0.127
0.333
0
1
prodin2
Fir m mod ifie s produ c t/servic e rang e
7425
0.257
0.437
0
1
gprodin2
Mo d . pr o duc t/service , ³1 0% revenu e gro w th
7425
0.107
0.31
0
1
procin1
Fir m in troduce s ne w equ ipm e nt
7425
0.224
0.417
0
1
gprocin1
New eq u ip men t, ³1 0 % re v enu e grow th
7425
0.094
0.291
0
1
procin2
Fir m in troduce s ne w way o f workin g
7425
0.2 52
0.434
0
1
gprocin2
New wa y o f workin g, ³1 0 % rev e nu e grow th
7425
0.105
0.307
0
1
m igo w n_
A t le as t 1 n on U K -bor n ow n er / p artne r
7425
0.386
0.487
0
1
ethown
A t le as t 5 0 % owners /partner s m inor ity e th n ic
7425
0.211
0.408
0
1
mi g fi rm
Al l no n U K -bor n owner s / par tners
7425
0.219
0.414
0
1
Source: LABS
34
Market shares
• For firm i in sector j and year t, we estimate:
Yijt = a+ bDIVijt + CONTROLSijtb + SECTj + YEARt + ei
(2)
Y
= % local / national / international sales
DIV = No. of migrant / minority ethnic partners / owners
(migown_1ormore, ethown, migfirm)
CONTROLS = firm age, size, R&D spend, collaboration, mgt ability
SECT = one of 150 3-digit SIC sectoral dummies
YEAR = 2005, 2006 or 2007
• Estimate as seemingly unrelated regressions => provides
some efficiency gains over OLS
35
Company founders
• We isolate the subset of LABS respondents who are
involved in company formation
• LABS gives reasons for company formation. We classify
these as ‘entrepreneurial’, ‘locked out’ or ‘other’
• We look at whether migrant status affects reasons for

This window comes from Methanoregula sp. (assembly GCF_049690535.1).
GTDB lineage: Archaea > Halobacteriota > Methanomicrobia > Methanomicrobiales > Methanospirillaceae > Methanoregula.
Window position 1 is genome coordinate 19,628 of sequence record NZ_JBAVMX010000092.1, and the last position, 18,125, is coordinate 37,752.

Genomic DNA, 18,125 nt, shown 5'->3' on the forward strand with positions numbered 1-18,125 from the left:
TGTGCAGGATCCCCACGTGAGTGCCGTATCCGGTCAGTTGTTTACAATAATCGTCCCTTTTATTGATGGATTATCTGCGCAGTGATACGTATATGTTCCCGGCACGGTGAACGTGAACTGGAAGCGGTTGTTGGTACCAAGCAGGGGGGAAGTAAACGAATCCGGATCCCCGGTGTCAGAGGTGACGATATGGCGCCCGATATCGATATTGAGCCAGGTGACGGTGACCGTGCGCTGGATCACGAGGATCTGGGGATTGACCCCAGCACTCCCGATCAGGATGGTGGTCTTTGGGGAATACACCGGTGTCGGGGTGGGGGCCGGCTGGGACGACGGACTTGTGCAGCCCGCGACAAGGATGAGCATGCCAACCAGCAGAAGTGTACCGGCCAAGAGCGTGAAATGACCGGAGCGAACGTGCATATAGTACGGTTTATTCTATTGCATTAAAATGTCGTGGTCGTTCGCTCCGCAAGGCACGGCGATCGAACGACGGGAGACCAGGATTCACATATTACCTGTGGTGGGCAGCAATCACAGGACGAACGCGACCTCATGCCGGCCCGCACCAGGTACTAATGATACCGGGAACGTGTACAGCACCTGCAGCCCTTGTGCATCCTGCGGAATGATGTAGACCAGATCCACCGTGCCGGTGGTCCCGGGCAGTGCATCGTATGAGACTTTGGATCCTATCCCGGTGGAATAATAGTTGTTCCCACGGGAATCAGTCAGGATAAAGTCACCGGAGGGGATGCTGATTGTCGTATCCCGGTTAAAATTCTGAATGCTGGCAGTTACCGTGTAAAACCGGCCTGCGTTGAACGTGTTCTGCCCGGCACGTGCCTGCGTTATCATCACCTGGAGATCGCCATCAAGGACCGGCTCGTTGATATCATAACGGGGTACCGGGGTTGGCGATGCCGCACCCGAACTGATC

company formation
• For founder i, sector j, year t:
Pr(Yijt = 1) = aDIVijt + MGTijtb + DIV*MGTijtc + Sj + Tt + ei
(3)
Y
= Reason for firm formation (entrepreneuial / locked out / other)
DIV
= Dummy for migrant founder
MGT = management ability controls (qualifications, courses, training, experience)
36
IV
• Issue = both-ways causation in firms. Upwards bias on DIV
• Problem = not a true panel, hard to find suitable instrument
• Approach = exploit historic settlement patterns at LAD
level (cf Altonji and Card 1991). For firm i, borough j, year t:
pDIVijt = DIVjtbase
(4)
t = 2007, tbase = 2001 (using 2001 Census data)
• Estimate on 2007 data only, 2SLS with robust SE’s
• Caveats = single cross-section, instrument dummies with
continuous variables
37
IV (2)
Depvar
prodin1
prodin2
procin1
procin2
migown_1or~e
-0.25
(0.244)
-0.40
(0.253)
-0.05
(0.211)
-0.25
(0.237)
Y
2663
Y
2663
Y
2663
Y
2663
Controls
N
First stage results
F (1, 2525)
13.79
P-value
0.000
Depvar
prodin1
prodin2
procin1
procin2
ethown
0.152
(0.141)
0.0848
(0.133)
0.16
(0.132)
0.528***
(0.146)
controls
N
Y
2663
Y
2663
Y
2663
Y
2663
First stage results
F (1, 2525)
63.38
P-value
0.000
38
Descargar

Cultural diversity and innovation in London: Evidence from